When NSX 6.2.0 came out, this provided us with some interesting options.
First of all, let me recap some of the new features in 6.2, as it is a very different beast than 6.1. However there are dozens of new features that I will not go into in this article that, although are very important, not as relevant to SRM implementations.
Cross vCenter Networking and Security
- NSX 6.2 with vSphere 6.0 supports Cross vCenter NSX where logical switches (LS), distributed logical routers (DLR) and distributed firewalls (DFW) can be deployed across multiple vCenters, thereby enabling logical networking and security for applications with workloads (VMs) that span multiple vCenters or multiple physical locations.
- Consistent firewall policy across multiple vCenters: Firewall Rule Sections in NSX can now be marked as “Universal” whereby the rules defined in these sections get replicated across multiple NSX managers. This simplifies the workflows involving defining consistent firewall policy spanning multiple NSX installations
- Cross vCenter vMotion with DFW: Virtual Machines that have policies defined in the “Universal” sections can be moved across hosts that belong to different vCenters with consistent security policy enforcement.
- Universal Security Groups: Security Groups in NSX 6.2 that are based on IP Address, IP Set, MAC Address and MAC Set can now be used in Universal rules, whereby the groups and group memberships are synced up across multiple NSX managers. This improves the consistency in object group definitions across multiple NSX managers, and enables consistent policy enforcement
- Universal Logical Switch (ULS): This new functionality introduced in NSX 6.2 as a part of Cross vCenter NSX allows creation of logical switches that can span multiple vCenters, allowing the network administrator to create a contiguous L2 domain for an application or tenant.
- Universal Distributed Logical Router (UDLR): This new functionality introduced in NSX 6.2 as a part of Cross vCenter NSX allows creation of distributed logical routers that can span multiple vCenters. The universal distributed logical routers enable routing across the universal logical switches described earlier. In addition, NSX UDLR is capable of localized north-south routing based on the physical location of the workloads.
The biggest problem with SRM has been that although the VMs can failover and fail-back without issue, the IP addressing, and DNS had to be modified in order for VMs to operate correctly. This could be done by orchestration and it’s built into SRM, but it increases the downtime during the failover process because every VM needs to boot up several times to apply the changes.
Now with NSX 6.2 and Universal objects, this is not the case anymore. This revolutionizes the DR process, reducing Recover Time Objectives (RTO) and simplifying runbooks.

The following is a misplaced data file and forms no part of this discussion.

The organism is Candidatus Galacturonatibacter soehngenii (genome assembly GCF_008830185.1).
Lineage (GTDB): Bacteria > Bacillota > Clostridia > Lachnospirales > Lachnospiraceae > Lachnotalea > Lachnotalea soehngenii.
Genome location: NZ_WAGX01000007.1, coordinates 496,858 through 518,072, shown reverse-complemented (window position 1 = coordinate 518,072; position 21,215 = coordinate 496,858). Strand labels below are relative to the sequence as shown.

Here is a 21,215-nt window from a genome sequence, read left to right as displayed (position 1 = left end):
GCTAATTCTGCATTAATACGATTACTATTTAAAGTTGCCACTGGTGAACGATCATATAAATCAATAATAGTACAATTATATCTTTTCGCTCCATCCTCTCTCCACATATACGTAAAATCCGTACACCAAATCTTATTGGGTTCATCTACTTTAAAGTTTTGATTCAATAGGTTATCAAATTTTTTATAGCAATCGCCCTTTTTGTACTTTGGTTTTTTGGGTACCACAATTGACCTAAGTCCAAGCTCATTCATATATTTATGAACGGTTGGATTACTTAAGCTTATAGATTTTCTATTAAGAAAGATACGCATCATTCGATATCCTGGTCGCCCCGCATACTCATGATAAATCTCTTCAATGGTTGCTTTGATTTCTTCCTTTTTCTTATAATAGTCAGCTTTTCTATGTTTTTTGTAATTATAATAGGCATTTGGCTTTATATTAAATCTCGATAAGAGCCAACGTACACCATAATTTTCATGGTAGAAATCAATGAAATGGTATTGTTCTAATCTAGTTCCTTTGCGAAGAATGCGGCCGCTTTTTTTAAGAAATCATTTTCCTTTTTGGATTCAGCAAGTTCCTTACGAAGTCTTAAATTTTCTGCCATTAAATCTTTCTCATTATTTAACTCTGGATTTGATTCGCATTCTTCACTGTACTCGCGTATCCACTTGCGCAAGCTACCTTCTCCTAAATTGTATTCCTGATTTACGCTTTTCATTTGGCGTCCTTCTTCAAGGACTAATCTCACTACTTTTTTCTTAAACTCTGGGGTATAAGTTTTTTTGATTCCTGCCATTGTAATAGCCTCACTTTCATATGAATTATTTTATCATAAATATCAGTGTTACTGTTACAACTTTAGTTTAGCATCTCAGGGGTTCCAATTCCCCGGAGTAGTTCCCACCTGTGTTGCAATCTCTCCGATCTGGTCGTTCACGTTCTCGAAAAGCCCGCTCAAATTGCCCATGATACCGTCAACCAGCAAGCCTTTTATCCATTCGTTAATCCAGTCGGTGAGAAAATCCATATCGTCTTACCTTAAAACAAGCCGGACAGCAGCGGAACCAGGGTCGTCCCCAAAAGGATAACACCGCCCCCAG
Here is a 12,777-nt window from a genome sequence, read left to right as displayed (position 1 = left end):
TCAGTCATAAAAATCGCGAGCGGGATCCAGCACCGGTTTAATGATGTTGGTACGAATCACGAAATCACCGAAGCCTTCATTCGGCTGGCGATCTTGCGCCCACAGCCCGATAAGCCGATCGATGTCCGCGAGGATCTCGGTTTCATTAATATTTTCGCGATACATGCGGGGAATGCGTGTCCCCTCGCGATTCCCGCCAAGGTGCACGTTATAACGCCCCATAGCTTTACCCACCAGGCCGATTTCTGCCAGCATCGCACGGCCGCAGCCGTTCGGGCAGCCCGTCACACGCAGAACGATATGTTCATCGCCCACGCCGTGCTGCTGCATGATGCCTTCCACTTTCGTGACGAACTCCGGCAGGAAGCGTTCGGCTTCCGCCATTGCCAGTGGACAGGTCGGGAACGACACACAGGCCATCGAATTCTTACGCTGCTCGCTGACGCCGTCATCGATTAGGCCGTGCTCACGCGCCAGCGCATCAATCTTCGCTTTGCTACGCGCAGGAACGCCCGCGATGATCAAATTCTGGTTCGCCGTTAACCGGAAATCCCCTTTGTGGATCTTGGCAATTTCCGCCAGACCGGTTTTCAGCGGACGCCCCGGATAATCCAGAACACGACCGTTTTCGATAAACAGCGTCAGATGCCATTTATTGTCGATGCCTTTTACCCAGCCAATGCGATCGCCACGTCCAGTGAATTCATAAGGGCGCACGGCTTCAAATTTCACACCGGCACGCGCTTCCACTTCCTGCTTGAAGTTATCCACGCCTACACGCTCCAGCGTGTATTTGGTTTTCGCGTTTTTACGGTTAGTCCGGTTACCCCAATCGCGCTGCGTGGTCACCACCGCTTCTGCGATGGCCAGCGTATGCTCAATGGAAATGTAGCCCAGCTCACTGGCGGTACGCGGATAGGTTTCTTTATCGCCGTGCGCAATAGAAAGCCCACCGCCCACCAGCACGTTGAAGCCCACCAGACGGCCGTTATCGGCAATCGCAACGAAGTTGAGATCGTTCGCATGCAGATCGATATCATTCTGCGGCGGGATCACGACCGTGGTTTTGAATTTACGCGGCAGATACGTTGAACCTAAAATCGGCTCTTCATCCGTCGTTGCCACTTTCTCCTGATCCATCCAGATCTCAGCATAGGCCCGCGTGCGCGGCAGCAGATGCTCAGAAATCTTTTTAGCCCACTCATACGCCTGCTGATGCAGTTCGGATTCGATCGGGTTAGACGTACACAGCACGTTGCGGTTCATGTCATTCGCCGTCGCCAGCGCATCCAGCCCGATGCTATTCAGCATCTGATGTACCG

Disaster Recovery Scenarios
Disaster Recovery solution with NSX is designed and tested to support the following failure and recovery conditions:
• Partial Application Failover – Only a part of application failed over from Protected to Recovery site. The application components on the Protected and Recovery site continue to function and communicate as before.
• Full Application Failover – Entire application failed over from the Protected site to the Recovery site .
• Site Failure – The entire site has failed including NSX components at the protected site. The application and NSX components are recovered at the recovery site.
This excerpt below is taken from the whitepaper describing the solution.
Read the full whitepaper here.
As outlined in the physical design, the solution leverages NSX 6.2 universal objects to create a single unified logical network that exists at both the Protected and Recovery site.
Protected applications are placed on a Universal Logical Switch which is connected to a Universal Distributed Logical Router. Security policies are configured using Universal Distributed Firewall rules.
This set-up ensures that the entire Logical Network (L2, L3, and Firewall) for the application spans seamlessly across both sites. When the application fails over, it gets placed on the same logical network as was on the recovery site and ensures the same consistent security policy via Universal Distributed Firewall Rules.
The logical objects are created only once on the Primary NSX Manager and are immediately synchronized to the Secondary NSX Manager(s); this leads to guaranteed correctness (since no manual intervention is needed) while the application’s networking and security is built automatically without modifying the underlying physical infrastructure.
Since the entire configuration is synchronized from Primary to Secondary NSX Manager(s) – loss of Primary NSX Manager (and associated Universal Controller Cluster) doesn’t lead to any loss on Logical Network and Security configuration for the application.
Universal Logical Switching across the two sites over Layer-3 physical fabric provides IP address preservation for the application while maintaining a stable and scalable physical underlay– allowing the application to failover without any remapping to a new IP subnet at the recovery site. The Universal DFW based security policies in place at the Recovery site will remain in force since the application IP address is fully preserved.